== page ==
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BA staff shortage threat

Poverty pay risks recruitment crisis
Alex Flynn, Thursday, December 1st, 2016

‘Bargain bucket’ pay rates for Mixed Fleet cabin crew at British Airways could lead to recruitment and retention problems for the UK’s national carrier warned Unite.


The warning follows an analysis by Unite of cabin crew starter rates at the UK’s leading airlines which shows rivals to BA, such as easyJet and Virgin, paying over £2,000 more to new members of cabin crew.


The ‘bargain bucket’ pay rates, which belie BA’s reputation as a premier airline, are forcing the airline to take drastic action to get new recruits claims Unite. According to reports, representatives of BA recently approached members of the public outside underground stations and the Westfield shopping centre asking if they would become a member of Mixed Fleet cabin crew.


Since 2010 all British Airways new cabin crew employees join what is called ‘Mixed Fleet’, where despite promises that pay would be 10 per cent above the market rate, basic salaries start at just £12,000 with £3 an hour flying pay. Unite has seen no evidence from the company of crew achieving anywhere near the advertised potential rate of £21,000 – £25,000 for the job.


Thousands of cabin crew working for British Airways ‘Mixed Fleet’ are currently voting on whether to take strike action over the right to bargaining rights and ‘poverty’ pay levels. The ballot closes on December 14 with a yes vote raising the possibility of strike action before the end of the year.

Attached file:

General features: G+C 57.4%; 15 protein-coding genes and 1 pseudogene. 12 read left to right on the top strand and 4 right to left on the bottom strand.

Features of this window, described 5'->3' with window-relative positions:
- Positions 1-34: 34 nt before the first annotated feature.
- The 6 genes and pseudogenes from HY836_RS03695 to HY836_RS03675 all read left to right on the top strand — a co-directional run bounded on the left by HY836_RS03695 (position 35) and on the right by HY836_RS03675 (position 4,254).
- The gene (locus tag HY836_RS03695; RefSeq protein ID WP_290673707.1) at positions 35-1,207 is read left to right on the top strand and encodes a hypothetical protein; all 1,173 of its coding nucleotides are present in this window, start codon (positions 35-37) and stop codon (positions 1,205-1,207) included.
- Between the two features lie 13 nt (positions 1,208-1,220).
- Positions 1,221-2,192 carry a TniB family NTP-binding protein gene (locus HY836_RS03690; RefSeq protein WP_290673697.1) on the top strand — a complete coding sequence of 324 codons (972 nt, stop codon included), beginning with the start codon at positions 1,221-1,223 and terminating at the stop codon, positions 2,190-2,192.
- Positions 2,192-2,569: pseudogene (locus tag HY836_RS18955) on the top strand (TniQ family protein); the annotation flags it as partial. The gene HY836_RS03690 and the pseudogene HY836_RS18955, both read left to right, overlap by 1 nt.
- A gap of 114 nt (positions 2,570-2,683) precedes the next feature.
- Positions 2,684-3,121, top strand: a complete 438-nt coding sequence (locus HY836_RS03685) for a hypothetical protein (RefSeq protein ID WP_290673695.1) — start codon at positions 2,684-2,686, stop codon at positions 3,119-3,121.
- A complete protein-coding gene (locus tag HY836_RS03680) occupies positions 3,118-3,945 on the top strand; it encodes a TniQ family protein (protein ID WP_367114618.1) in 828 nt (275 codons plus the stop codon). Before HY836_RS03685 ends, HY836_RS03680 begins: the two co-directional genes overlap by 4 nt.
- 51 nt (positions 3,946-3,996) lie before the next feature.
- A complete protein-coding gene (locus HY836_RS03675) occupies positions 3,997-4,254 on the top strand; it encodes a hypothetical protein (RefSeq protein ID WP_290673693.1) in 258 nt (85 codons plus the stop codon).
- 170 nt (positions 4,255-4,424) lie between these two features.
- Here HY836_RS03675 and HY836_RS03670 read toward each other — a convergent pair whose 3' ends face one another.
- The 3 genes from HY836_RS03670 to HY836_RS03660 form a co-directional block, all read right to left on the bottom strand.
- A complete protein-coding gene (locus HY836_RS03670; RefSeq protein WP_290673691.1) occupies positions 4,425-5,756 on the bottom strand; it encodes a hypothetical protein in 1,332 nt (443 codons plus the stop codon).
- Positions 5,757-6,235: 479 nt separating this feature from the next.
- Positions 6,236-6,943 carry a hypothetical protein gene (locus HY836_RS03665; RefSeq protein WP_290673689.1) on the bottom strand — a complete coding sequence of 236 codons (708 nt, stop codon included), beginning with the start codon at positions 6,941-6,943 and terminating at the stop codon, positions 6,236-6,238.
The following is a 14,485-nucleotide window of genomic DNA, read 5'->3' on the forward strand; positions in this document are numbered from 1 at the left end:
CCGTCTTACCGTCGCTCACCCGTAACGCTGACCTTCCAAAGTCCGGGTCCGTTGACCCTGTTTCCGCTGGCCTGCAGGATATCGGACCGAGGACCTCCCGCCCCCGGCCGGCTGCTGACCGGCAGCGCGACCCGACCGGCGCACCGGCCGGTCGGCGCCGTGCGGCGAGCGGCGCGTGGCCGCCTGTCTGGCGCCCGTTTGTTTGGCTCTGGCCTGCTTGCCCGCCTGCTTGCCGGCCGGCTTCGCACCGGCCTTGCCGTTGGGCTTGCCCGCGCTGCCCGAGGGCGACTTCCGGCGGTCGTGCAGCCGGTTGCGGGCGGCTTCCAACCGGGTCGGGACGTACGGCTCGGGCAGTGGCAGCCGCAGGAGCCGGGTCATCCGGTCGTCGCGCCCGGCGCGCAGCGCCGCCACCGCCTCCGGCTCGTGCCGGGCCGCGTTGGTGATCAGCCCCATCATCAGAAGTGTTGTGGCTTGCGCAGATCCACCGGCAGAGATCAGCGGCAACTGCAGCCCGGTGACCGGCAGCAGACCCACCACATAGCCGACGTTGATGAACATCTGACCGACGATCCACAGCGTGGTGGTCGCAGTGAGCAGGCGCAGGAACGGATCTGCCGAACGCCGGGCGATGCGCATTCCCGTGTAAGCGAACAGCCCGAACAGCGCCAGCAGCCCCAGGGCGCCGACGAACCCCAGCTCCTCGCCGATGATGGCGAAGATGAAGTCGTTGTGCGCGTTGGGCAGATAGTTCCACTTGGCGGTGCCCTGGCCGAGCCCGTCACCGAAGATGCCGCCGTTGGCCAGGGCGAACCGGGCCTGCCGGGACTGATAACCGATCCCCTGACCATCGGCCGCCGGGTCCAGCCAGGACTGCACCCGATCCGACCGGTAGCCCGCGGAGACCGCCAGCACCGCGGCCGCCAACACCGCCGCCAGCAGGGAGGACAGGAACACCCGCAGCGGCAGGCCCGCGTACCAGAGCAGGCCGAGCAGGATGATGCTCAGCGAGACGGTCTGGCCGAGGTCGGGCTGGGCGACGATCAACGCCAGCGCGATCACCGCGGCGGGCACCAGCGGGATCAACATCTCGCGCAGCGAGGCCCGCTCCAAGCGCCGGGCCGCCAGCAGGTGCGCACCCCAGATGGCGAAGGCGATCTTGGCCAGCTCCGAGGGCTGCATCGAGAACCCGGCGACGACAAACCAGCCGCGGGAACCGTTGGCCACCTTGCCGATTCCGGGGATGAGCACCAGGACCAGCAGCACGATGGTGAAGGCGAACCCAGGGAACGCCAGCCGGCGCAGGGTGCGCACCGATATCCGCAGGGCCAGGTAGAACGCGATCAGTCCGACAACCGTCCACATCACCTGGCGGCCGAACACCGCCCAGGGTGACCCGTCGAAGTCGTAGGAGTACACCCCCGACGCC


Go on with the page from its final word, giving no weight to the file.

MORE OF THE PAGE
“The bargain bucket pay rates for Mixed Fleet cabin crew at British Airways are in stark contrast to its reputation of being a premium airline which charges premier prices,” said Unite regional officer Matt Smith.


“With basic salaries for new cabin crew more than £2,000 behind rivals such as easyJet and Virgin, British Airways could be facing a serious recruitment and retention problem in the near future.


“It’s shameful that while the boss of UK’s national carrier pockets £8.8m a year, cabin crew are eking out a living on little more than £12,000. British Airways needs to wake up to the anger building over poverty pay which has seen Unite recruit 500 new members since the start of the strike ballot.


“We urge British Airways to avoid sleepwalking into industrial action and do the right thing by its hardworking frontline staff by engaging with Unite to address poverty pay.”


Crude cost cutting

Unite has also warned British Airways against outsourcing and offshoring its customer service.


A ‘market testing’ exercise by British Airways of its customer service operations could result in the UK’s national carrier outsourcing and offshoring hundreds of call centre jobs based in Newcastle and Manchester.


The ongoing review by BA’s parent company International Airlines Group (IAG) is inviting external suppliers to look at the airline’s contact centre business and submit proposals to take it over.


Accusing IAG of engaging in a crude cost cutting exercise, Unite warned that outsourcing and offshoring would lead to a more fragmented and poorer experience for customers.


An update of the review, which covers 900 workers at BA’s call centre in Newcastle and around 500 in Manchester, is expected in the second quarter of 2017.


“This review is nothing short of a slap in the face for hardworking staff who have constantly adapted to changing markets, while continuing to deliver the highest level of customer service,” said Unite national officer Oliver Richardson.


“A cloud of uncertainty now hangs over the heads of workers who fear that their jobs will be outsourced or offshored as a result of this exercise. Such a scenario would lead to poorer customer service and a more fragmented experience for passengers.


“We urge IAG to resist the temptation to engage in a crude cost cutting exercise and repay its loyal workforce by keeping the customer service operations of our national carrier in–house.”


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